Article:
While each of these roles—ending conflict and launching a new era—may seem like two sides of the same coin, they have dueling timelines and political implications. With ending conflict in mind, there is a primacy on quickly getting to a resolution to fully close the chapter on conflict and instability because lengthy negotiations risk renewed violence. Designing political institutions and administrative units that do not result in too much power for a single group can be seen as essential for diffusing tensions and reducing the salience of the social divisions that may have originally spurred conflict. By contrast, with a new political era in mind, lengthy negotiations are desirable rather than risky because they increase the likelihood that everyone’s voices have been heard, especially the voices of women and previously marginalized groups who are often missing from elite-driven peace negotiations. Designing political institutions and administrative units that ensure group representation can be seen as essential for ensuring that minority ethnic groups experience autonomy and have a voice in the new era.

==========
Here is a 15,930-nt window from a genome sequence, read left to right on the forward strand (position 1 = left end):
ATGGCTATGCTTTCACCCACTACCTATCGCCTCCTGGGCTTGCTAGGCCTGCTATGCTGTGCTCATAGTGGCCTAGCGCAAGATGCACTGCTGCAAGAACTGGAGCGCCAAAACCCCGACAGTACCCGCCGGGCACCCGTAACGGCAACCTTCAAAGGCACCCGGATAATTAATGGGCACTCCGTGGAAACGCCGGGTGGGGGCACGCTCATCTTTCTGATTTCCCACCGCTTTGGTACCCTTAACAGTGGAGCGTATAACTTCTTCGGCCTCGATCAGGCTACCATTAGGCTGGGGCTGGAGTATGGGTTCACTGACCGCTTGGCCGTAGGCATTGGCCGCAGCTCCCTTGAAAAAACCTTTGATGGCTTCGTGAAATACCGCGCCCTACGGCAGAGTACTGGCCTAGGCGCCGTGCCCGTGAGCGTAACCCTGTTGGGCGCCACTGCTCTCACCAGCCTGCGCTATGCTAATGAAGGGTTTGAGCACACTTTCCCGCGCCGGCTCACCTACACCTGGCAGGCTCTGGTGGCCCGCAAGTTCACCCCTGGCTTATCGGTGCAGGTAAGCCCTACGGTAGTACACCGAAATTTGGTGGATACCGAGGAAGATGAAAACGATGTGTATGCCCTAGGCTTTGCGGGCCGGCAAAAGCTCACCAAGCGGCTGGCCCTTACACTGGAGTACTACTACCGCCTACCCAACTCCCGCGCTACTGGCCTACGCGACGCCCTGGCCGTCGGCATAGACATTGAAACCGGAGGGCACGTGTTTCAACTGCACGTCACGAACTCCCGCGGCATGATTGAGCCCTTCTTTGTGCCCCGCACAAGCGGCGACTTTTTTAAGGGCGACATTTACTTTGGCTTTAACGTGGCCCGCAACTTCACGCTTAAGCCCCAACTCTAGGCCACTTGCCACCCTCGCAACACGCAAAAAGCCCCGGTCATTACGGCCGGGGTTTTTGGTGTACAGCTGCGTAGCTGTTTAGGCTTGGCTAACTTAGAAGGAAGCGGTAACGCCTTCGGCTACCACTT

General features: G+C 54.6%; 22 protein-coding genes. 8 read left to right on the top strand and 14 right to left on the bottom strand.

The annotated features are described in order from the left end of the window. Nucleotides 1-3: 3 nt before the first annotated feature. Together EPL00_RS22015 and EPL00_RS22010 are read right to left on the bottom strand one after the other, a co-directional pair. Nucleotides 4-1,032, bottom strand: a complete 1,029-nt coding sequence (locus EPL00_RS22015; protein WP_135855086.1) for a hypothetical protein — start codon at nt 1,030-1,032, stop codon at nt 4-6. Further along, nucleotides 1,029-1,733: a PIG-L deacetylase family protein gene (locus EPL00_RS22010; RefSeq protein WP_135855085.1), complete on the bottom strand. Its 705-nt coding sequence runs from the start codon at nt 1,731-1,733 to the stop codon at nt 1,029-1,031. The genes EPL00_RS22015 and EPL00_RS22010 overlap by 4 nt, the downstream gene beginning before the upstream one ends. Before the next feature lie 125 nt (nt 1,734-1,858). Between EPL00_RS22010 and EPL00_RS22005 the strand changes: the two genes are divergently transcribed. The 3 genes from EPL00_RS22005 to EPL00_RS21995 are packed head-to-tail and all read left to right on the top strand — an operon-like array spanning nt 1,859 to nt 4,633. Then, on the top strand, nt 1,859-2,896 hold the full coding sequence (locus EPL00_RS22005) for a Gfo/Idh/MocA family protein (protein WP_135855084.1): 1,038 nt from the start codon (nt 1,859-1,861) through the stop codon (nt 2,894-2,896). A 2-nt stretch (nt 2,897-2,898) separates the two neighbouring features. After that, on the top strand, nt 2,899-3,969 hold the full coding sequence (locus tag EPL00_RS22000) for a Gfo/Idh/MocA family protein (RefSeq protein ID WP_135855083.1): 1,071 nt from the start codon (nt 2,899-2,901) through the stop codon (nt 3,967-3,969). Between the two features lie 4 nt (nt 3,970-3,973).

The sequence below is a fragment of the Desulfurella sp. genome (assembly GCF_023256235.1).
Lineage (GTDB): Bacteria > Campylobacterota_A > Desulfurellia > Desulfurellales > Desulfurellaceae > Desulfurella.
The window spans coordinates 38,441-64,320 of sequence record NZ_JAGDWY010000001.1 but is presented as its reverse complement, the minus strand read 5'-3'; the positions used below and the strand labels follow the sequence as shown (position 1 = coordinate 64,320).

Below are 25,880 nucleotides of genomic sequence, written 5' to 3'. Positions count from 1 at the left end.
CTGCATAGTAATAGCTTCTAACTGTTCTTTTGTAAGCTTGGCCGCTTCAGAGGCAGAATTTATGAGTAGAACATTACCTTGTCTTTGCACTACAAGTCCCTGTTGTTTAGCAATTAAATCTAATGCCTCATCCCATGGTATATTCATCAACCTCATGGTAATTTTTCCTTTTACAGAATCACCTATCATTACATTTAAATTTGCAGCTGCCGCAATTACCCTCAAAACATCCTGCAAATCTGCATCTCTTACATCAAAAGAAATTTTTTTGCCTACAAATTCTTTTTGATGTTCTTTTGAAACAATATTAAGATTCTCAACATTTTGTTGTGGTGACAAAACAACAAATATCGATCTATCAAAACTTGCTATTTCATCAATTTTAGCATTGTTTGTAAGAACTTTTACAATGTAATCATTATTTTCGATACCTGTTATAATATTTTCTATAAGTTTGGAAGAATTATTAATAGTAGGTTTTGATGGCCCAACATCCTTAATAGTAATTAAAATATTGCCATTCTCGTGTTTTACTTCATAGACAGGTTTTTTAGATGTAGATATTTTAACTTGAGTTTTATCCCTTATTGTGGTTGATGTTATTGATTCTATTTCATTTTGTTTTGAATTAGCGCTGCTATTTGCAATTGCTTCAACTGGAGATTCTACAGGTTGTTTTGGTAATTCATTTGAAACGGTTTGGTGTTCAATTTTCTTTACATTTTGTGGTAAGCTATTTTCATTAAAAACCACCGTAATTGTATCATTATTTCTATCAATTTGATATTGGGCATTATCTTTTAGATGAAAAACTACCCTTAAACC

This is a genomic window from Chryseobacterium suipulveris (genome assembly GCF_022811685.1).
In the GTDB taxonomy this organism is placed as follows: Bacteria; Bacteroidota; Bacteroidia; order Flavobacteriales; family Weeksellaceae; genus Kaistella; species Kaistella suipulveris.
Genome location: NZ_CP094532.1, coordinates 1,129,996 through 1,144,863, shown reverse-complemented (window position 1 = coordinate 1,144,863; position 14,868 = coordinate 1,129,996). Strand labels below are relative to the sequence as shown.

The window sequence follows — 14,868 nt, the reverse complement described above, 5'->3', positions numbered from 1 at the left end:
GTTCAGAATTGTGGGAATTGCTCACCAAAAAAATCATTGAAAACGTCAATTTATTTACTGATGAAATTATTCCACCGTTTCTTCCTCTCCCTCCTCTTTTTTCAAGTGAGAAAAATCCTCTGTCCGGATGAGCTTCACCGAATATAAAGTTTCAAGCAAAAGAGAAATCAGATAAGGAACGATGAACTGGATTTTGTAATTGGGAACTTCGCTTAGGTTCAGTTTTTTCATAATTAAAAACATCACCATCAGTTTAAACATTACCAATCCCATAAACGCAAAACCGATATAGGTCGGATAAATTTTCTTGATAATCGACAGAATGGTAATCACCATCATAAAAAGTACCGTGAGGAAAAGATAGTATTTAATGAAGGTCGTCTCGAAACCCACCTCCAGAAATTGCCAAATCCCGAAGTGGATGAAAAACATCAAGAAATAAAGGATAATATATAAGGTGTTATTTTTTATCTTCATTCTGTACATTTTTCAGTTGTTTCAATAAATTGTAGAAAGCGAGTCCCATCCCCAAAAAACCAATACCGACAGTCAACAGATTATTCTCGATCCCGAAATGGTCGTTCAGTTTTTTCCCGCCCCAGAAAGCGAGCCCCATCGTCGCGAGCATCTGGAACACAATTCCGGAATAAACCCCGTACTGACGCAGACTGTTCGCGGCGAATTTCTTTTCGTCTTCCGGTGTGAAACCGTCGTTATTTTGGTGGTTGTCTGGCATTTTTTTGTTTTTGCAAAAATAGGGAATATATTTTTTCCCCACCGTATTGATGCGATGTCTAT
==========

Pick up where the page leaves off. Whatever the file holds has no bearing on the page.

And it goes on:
Citizens’ views of Nepal’s 2015 constitution

Drawing on the case of Nepal, we examine these dual roles and their implications for citizen perceptions of the post-conflict constitution. Nepal’s 2015 constitution both closed the chapter on Nepal’s 10-year civil war—fulfilling a key provision of the Comprehensive Peace Accord signed in 2007—and launched Nepal into a new era of democracy and greater political inclusion. To understand how ordinary citizens viewed the new constitution, we conducted a survey of over 1,000 respondents across rural Nepal several months after the constitution was promulgated. We implemented a secret ballot mock referendum, asking respondents to indicate whether they would have voted to support the new constitution. We further asked their opinions on the lengthy and contentious process of negotiating and promulgating the constitution, which was led by a constituent assembly comprised of political elites. Among other issues, greater subnational autonomy for certain ethnic groups was a major area of debate.